I feel that dealing with highly sensitized patients have become very common and UNOS reports that more than 25% of patients on the waiting list are sensitized and of those with PRA >80%, only 8% of patients will ever be transplanted! Today, we will discuss some of the terms used in describing sensitized patients and on my next blog will focus on the management of these patients.
The Panel of reactive Antibody (PRA) is a screening test that can tell you how sensitized a potential transplant recipient is to HLA antigens in general. The source of HLA antigens are usually a combination of B and T cells from a panel of donors selected to represent commonly found HLA antigens in the local population. Once the serum of the recipient is added followed by complement, cell lysis detection is performed and the results are represented as the percentage of panel cells that are killed by the serum. The PRA does not tell you if you have antibody against any specific donor, but it can estimate how sensitized you might be to potential donors in your community and predict the likelihood of finding a compatible donor. For example, a PRA 70% suggests that 70% of donors will likely be unacceptable for the tested patient due to the presence of anti-HLA antibodies.
On the other hand, the crossmatch can specifically test if the recipient has any antibodies against the donor. Our patient above was very sensitized with a PRA of 98% and also had specific anti-HLA antibody against his donor. A positive crossmatch against B and T cells suggest class I anti-HLA Ab, while the presence of only Abs against B cells indicates class II. IgG antibodies against class I are the most important for transplantation. IgM antibodies usually represent autoantibodies and are not considered true sensitization. Their activity can be removed either by heating the serum to 55 degrees C or by using DTT reducing agent. If crossmatch is positive, the lab will also usually run recipients’ serum with his/her own cells to rule out auto-antibodies.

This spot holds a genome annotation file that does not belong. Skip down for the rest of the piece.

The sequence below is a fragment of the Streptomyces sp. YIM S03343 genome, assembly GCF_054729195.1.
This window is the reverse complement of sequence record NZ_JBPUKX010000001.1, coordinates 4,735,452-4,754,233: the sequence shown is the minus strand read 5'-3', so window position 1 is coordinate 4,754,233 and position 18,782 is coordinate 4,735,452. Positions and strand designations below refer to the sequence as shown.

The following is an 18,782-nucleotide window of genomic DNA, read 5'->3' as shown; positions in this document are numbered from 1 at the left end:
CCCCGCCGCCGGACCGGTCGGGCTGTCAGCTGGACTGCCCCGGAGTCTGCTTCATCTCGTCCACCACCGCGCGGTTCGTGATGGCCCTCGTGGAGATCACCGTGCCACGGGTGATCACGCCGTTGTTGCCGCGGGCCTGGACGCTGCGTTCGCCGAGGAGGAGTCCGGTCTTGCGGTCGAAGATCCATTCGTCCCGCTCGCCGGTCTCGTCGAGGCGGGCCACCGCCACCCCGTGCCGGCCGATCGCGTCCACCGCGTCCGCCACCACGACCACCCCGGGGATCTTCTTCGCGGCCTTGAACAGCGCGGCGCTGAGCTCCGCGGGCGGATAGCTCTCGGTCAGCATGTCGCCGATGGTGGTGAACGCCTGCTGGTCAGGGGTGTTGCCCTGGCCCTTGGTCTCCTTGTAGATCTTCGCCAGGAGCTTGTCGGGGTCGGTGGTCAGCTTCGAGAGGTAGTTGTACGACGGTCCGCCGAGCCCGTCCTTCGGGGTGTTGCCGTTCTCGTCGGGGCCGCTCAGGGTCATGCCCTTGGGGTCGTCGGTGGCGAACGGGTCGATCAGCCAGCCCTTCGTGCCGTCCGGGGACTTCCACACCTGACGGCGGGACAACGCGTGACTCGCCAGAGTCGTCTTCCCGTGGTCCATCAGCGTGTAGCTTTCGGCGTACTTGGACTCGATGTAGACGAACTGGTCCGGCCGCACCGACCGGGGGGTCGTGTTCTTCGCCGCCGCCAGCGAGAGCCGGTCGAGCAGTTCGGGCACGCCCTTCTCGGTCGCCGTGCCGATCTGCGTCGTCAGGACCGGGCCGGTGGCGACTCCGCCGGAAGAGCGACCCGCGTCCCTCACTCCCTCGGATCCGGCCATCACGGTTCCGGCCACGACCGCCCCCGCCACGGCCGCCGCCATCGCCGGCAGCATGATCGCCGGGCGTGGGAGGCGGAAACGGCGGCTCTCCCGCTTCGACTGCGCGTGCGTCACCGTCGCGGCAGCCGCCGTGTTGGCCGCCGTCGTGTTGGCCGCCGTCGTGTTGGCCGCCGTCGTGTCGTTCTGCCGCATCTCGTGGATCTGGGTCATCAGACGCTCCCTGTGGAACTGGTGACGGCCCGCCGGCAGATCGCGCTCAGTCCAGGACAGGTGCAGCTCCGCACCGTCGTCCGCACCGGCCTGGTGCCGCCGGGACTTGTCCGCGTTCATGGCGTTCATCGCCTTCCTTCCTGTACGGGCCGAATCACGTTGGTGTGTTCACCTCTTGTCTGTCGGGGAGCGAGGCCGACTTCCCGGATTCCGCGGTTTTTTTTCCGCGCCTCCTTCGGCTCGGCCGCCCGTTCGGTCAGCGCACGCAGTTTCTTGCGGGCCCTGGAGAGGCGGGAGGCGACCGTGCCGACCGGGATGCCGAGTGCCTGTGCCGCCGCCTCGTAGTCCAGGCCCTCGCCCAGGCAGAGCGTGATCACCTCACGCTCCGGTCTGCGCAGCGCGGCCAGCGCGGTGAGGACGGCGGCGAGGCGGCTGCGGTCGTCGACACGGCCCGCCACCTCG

The crossmatch assays available differ in their sensitivity to detect Abs and most centers perform the classic cytotoxicity (CDC) assay, while others also perform a flow cross-match and/or luminex. In addition to determining the positivity, these assays can tell you how strong the reaction is by reporting the titer. Regardless of the test used, highly sensitized patients are often crossmatch positive to multiple potential donors and require a zero antigen mismatch allograft to increase success. These patients are therefore relegated to the deceased donor waiting list and have a very low rate of eventual transplantation.
For this reason, desensitization against preformed HLA antibodies should be considered. The titers of antibodies are important in determining how feasible a desensitization might be. We will discuss on the next blog the current recommended desensitization protocols according to anti-HLA titer levels and other potential options, focusing on our case above as an example.
Addendum: Your lab might perform additional modifications of the CDC assay: Amos-modified CDC to eliminate clinically irrelevant Abs and AHG-modified CDC, in which anti-human globulin (AHG) is added to induce cross linking and increase sensitivity.